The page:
These tiny white and pink flowers are on a northern highbush blueberry (Vaccinium corymbosum). This shrub is native to North America and grows especially well in moist, acidic habitats like New Jersey's Pine Barrens. Cultivars of this species are grown commercially to produce the blueberries familiar from stores and farmer's markets. In the wild, this plant's natural form provides food for birds and other animals. I have tasted a few wild highbush blueberries on hikes and found them very sweet, more so than commercial blueberries, and without the bitter notes I sometimes detect with the latter.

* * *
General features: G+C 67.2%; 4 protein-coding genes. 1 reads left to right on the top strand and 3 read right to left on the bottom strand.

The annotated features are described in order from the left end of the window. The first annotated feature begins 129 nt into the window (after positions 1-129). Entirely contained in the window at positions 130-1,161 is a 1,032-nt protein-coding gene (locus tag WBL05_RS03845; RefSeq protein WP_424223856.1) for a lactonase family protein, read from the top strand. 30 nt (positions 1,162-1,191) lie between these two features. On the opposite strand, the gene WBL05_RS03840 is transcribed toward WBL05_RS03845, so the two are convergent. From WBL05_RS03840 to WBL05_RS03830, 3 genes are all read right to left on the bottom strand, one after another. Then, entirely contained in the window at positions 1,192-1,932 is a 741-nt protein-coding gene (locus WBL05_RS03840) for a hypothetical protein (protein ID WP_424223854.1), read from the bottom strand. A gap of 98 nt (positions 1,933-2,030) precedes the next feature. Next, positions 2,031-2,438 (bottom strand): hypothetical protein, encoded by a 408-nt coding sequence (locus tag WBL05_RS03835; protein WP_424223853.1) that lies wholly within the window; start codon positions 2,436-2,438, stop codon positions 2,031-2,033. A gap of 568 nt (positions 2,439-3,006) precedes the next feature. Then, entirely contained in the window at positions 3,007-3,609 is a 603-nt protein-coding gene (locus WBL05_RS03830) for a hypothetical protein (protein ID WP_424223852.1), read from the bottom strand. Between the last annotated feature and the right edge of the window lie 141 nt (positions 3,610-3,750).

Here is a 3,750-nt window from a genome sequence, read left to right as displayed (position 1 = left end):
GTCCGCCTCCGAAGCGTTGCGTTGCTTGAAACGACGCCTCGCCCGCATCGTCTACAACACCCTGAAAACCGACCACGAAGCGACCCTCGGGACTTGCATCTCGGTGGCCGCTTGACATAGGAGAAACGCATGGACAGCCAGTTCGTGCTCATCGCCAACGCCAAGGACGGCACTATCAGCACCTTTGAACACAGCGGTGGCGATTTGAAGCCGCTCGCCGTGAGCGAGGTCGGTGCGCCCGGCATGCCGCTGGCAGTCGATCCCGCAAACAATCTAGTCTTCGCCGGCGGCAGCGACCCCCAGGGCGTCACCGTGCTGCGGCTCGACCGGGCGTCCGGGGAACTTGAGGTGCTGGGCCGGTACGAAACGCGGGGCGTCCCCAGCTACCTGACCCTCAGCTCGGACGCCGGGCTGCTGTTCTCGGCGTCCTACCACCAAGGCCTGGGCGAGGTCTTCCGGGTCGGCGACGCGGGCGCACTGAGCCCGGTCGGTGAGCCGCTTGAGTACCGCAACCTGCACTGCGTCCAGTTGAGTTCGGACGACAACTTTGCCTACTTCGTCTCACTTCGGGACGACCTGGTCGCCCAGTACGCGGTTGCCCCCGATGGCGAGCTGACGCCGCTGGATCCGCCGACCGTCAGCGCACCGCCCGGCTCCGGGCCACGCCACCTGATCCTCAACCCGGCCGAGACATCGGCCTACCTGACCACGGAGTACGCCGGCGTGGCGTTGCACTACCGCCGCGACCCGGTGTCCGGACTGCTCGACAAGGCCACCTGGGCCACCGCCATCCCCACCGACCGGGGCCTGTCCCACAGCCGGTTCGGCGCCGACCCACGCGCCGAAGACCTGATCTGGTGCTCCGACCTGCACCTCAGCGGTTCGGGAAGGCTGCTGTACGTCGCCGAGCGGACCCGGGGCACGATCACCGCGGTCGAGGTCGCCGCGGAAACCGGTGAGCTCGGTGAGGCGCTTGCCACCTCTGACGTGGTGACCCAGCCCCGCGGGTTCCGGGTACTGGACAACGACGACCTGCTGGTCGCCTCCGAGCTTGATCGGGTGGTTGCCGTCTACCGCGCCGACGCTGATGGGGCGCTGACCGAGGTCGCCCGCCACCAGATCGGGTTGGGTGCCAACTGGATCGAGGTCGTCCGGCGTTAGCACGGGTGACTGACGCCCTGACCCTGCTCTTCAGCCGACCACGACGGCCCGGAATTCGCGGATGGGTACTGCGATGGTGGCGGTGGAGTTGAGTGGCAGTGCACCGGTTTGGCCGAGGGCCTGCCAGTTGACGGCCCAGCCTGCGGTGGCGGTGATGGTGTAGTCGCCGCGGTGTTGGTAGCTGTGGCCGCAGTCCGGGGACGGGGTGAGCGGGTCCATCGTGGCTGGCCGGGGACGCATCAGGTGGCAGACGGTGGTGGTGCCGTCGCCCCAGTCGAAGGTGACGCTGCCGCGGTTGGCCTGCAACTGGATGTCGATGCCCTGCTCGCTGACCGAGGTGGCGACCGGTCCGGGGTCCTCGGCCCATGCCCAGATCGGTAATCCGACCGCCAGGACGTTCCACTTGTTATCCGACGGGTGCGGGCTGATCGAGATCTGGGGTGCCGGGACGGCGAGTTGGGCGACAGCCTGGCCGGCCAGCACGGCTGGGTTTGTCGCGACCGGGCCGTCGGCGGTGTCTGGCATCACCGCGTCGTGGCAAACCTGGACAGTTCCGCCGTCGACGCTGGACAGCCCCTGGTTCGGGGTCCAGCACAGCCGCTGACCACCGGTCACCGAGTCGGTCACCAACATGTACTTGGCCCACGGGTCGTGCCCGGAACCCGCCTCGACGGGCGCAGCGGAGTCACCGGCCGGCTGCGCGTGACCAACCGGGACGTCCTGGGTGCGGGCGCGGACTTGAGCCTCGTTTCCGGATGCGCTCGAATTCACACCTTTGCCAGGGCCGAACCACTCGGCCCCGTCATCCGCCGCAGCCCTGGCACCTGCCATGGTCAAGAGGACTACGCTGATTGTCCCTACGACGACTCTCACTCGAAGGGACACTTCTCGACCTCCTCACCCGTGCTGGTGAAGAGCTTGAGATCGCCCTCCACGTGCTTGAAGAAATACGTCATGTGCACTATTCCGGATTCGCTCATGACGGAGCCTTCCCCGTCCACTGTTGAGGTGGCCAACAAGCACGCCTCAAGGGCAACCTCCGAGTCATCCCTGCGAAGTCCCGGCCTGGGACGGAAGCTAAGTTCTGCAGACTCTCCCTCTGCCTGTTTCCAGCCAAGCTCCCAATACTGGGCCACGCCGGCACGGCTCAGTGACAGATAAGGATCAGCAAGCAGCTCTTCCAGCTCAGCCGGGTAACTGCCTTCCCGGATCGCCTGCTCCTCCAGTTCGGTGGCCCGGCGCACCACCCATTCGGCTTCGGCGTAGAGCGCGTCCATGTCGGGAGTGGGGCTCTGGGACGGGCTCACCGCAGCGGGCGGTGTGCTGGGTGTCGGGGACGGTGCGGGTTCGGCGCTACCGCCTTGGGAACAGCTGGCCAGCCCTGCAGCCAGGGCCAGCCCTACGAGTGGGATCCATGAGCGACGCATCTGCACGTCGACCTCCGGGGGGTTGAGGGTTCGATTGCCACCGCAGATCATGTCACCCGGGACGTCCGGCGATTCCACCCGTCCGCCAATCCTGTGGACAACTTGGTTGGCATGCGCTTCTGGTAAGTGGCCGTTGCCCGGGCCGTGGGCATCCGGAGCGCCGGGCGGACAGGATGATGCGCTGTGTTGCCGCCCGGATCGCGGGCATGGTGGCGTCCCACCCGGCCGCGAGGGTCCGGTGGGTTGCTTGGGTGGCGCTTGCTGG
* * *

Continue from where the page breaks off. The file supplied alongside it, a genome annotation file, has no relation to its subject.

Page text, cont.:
Northern highbush blueberry serves as an important host plant for many insects. A search of the HOSTS database for Vaccinium corymbosum brings up 42 records involving at least 30 species of Lepidoptera. (A search for Vaccinium turns up over 1000 records.) There are probably many more insects in other orders that depend on the shrub in one way or another. One such species is the Blueberry Azure (Celastrina lucia), shown below.